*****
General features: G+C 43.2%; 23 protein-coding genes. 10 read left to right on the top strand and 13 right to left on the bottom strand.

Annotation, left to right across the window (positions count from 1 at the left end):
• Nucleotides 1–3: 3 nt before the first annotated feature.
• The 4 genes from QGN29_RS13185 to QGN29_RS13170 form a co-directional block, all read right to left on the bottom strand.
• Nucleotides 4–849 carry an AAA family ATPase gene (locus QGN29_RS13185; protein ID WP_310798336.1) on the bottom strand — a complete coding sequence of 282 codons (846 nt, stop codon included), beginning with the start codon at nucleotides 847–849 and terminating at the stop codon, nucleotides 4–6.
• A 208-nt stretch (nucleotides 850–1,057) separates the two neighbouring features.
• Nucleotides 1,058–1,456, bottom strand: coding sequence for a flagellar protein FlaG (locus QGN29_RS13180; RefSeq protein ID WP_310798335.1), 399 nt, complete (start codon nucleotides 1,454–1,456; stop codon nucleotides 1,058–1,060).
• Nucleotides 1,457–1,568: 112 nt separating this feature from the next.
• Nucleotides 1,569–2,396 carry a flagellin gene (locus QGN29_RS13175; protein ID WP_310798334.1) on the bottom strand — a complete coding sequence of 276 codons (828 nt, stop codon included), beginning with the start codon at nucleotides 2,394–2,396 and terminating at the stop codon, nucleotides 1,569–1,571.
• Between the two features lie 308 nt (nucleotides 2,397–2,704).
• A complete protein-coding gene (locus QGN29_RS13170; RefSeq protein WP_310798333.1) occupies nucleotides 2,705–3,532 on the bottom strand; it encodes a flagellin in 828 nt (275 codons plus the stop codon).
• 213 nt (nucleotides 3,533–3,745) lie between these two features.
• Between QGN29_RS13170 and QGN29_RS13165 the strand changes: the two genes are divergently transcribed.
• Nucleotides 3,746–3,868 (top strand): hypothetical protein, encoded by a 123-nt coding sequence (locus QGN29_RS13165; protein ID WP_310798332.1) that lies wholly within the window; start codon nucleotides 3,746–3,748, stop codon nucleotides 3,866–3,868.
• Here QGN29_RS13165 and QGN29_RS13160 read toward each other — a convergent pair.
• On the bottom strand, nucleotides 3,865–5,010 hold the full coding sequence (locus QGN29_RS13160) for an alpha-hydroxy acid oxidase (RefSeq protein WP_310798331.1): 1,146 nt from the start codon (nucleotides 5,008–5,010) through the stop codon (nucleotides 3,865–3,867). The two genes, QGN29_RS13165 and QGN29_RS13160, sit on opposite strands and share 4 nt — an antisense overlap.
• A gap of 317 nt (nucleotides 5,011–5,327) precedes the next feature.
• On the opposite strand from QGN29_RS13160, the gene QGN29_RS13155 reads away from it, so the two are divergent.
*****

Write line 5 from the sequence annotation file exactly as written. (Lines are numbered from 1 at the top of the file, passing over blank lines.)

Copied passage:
• Nucleotides 4–849 carry an AAA family ATPase gene (locus QGN29_RS13185; protein ID WP_310798336.1) on the bottom strand — a complete coding sequence of 282 codons (846 nt, stop codon included), beginning with the start codon at nucleotides 847–849 and terminating at the stop codon, nucleotides 4–6.